The output of FIG. 8 is a binary decision to encode a pixel block in Intra mode (when true) or in Inter mode (when false).

The output of FIG. 9 is another binary value that decides whether a large partition size is good enough (when false) or a search on a lower partition grid is needed (when true) for efficient encoding.

FIG. 10 has multiple mutually exclusive binary outputs that determine the range of pixel block quantizers under different operating conditions. In FIG. 10, starting from above, the first output handles the low activity regions of an image; the second output handles the darker and noisier regions of an image; while the third and the fourth outputs handle the high textured and poorly predicted regions.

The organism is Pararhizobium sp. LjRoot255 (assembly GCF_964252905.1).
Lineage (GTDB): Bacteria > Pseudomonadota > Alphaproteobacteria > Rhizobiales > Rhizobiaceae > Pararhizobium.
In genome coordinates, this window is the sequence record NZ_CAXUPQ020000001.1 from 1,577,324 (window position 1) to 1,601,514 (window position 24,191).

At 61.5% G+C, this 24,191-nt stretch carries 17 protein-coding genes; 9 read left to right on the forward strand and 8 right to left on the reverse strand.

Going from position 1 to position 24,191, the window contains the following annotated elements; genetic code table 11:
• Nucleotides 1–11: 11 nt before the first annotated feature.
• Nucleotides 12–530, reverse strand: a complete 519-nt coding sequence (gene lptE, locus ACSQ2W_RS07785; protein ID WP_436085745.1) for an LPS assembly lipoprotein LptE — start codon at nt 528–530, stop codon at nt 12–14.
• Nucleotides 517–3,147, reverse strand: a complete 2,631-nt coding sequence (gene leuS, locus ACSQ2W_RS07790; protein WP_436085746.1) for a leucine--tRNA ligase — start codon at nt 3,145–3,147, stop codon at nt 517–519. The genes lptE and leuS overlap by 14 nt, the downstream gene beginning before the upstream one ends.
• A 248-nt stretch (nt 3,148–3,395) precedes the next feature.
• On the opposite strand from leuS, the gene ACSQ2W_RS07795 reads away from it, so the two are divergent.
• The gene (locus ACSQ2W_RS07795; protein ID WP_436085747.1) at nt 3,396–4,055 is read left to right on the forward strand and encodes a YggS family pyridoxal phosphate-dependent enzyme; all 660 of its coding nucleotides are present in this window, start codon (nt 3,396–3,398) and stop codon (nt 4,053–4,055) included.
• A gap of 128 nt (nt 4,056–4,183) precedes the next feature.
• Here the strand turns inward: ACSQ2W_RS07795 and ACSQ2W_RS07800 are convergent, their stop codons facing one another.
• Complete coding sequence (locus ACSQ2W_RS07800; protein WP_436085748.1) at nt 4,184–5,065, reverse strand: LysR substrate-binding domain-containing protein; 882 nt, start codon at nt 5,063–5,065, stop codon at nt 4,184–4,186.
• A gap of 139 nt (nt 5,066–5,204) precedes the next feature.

Once the functionsfi(−) and the constants are determined, their usage for quality/distortion control is extremely effective and cheap. The overall idea is to make use of a rich set of HVS related data to build simple predefined relationships experimentally, and use these relationships to make decisions that minimize video encoding artifacts. Since the data used in the decision making process directly affects HVS behavior, it is easy to put more emphasis on distortions that are easily detected by human eye and less emphasis on those that are difficult to perceive. The HVS based quality/distortion controller 34 of the present invention is very appropriate for implementations on limited computing power devices that cannot afford to use the computationally expensive rate-distortion optimization techniques, and generates video quality that is virtually identical to these techniques. This is especially true for the H.264 (ISO/IEC 14496-10) encoders where the computational requirements are extremely high. In addition to the H.264/AVC standard, it should be noted that the present invention may also be used with other video coding standards, such as, VC-1, MPEG-4, MPEG-2, MPEG-1, H.263, amongst others.